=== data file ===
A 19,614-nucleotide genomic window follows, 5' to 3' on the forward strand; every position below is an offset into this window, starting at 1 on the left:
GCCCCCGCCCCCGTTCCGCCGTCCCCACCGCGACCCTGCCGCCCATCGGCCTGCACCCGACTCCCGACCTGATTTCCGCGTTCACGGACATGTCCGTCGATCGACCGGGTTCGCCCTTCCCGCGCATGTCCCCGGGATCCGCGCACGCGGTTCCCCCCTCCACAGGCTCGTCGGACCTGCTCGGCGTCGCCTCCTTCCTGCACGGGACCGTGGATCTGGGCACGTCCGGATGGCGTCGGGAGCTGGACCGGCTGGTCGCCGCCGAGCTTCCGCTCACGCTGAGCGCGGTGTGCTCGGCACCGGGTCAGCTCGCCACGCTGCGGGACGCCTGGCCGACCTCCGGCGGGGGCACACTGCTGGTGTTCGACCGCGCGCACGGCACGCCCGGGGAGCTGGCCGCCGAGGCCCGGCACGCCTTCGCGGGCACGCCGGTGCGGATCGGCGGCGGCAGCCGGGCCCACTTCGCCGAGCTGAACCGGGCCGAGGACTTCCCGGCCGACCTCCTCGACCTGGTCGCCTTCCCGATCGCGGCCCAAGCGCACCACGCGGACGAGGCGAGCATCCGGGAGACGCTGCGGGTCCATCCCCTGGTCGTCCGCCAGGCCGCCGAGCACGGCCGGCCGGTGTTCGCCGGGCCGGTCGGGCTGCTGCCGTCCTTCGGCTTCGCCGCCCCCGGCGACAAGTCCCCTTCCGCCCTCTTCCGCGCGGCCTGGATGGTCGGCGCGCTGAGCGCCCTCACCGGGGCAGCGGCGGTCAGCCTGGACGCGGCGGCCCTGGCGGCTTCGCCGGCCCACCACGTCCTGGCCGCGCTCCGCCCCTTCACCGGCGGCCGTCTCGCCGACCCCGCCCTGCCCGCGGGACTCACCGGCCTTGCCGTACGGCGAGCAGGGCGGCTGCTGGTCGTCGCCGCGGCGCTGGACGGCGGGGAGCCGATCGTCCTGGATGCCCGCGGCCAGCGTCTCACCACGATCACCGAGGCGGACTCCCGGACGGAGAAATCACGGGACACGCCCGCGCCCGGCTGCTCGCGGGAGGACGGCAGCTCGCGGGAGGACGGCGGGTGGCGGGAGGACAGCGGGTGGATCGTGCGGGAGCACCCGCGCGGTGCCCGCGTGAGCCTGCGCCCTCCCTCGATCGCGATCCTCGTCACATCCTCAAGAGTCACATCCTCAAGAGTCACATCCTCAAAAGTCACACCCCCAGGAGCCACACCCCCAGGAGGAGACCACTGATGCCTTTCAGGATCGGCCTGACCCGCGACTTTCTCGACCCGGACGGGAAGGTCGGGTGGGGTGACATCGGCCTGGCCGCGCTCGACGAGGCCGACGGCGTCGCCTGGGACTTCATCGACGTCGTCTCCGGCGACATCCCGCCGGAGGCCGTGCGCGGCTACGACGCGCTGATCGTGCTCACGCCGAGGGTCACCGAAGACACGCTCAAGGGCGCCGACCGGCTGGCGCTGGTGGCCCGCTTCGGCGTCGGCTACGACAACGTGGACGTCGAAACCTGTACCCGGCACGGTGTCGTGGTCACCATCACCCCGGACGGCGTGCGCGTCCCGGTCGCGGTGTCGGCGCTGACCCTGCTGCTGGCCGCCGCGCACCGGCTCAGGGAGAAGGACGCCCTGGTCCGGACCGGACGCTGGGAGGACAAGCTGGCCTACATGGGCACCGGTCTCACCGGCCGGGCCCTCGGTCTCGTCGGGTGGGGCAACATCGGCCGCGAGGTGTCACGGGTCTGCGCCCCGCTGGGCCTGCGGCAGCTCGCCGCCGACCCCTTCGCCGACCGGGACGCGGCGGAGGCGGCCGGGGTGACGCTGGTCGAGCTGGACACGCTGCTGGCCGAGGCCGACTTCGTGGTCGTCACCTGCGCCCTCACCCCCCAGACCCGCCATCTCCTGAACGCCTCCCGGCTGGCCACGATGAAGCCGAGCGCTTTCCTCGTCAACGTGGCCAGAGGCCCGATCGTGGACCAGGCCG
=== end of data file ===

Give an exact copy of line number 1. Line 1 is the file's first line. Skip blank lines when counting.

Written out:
A 19,614-nucleotide genomic window follows, 5' to 3' on the forward strand; every position below is an offset into this window, starting at 1 on the left: